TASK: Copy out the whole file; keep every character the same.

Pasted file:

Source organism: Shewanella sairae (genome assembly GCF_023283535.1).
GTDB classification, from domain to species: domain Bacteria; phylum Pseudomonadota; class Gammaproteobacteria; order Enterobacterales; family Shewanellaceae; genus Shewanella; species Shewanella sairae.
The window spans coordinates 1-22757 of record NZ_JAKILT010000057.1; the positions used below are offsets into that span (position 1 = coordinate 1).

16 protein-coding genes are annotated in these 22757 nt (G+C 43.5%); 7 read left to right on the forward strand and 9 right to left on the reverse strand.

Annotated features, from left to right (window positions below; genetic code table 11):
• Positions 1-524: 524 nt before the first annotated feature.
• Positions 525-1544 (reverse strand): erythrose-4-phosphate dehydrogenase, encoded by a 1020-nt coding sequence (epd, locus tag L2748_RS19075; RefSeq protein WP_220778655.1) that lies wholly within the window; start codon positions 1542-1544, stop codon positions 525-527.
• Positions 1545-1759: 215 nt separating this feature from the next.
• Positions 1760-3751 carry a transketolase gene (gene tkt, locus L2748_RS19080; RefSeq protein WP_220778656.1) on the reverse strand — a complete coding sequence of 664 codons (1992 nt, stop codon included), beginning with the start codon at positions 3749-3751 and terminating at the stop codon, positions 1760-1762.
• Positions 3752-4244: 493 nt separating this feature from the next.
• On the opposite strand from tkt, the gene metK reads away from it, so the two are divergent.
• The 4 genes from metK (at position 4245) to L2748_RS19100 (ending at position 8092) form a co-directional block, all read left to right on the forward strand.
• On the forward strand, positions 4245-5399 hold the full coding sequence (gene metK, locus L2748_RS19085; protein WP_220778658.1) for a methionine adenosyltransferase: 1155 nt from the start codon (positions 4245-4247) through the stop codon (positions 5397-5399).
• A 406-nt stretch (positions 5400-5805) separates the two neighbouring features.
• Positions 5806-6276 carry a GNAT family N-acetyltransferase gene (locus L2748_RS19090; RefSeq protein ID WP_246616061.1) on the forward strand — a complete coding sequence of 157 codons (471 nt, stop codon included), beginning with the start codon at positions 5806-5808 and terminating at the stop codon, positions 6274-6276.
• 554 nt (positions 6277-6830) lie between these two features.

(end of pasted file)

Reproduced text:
Source organism: Shewanella sairae (genome assembly GCF_023283535.1).
GTDB classification, from domain to species: domain Bacteria; phylum Pseudomonadota; class Gammaproteobacteria; order Enterobacterales; family Shewanellaceae; genus Shewanella; species Shewanella sairae.
The window spans coordinates 1-22757 of record NZ_JAKILT010000057.1; the positions used below are offsets into that span (position 1 = coordinate 1).

16 protein-coding genes are annotated in these 22757 nt (G+C 43.5%); 7 read left to right on the forward strand and 9 right to left on the reverse strand.

Annotated features, from left to right (window positions below; genetic code table 11):
• Positions 1-524: 524 nt before the first annotated feature.
• Positions 525-1544 (reverse strand): erythrose-4-phosphate dehydrogenase, encoded by a 1020-nt coding sequence (epd, locus tag L2748_RS19075; RefSeq protein WP_220778655.1) that lies wholly within the window; start codon positions 1542-1544, stop codon positions 525-527.
• Positions 1545-1759: 215 nt separating this feature from the next.
• Positions 1760-3751 carry a transketolase gene (gene tkt, locus L2748_RS19080; RefSeq protein WP_220778656.1) on the reverse strand — a complete coding sequence of 664 codons (1992 nt, stop codon included), beginning with the start codon at positions 3749-3751 and terminating at the stop codon, positions 1760-1762.
• Positions 3752-4244: 493 nt separating this feature from the next.
• On the opposite strand from tkt, the gene metK reads away from it, so the two are divergent.
• The 4 genes from metK (at position 4245) to L2748_RS19100 (ending at position 8092) form a co-directional block, all read left to right on the forward strand.
• On the forward strand, positions 4245-5399 hold the full coding sequence (gene metK, locus L2748_RS19085; protein WP_220778658.1) for a methionine adenosyltransferase: 1155 nt from the start codon (positions 4245-4247) through the stop codon (positions 5397-5399).
• A 406-nt stretch (positions 5400-5805) separates the two neighbouring features.
• Positions 5806-6276 carry a GNAT family N-acetyltransferase gene (locus L2748_RS19090; RefSeq protein ID WP_246616061.1) on the forward strand — a complete coding sequence of 157 codons (471 nt, stop codon included), beginning with the start codon at positions 5806-5808 and terminating at the stop codon, positions 6274-6276.
• 554 nt (positions 6277-6830) lie between these two features.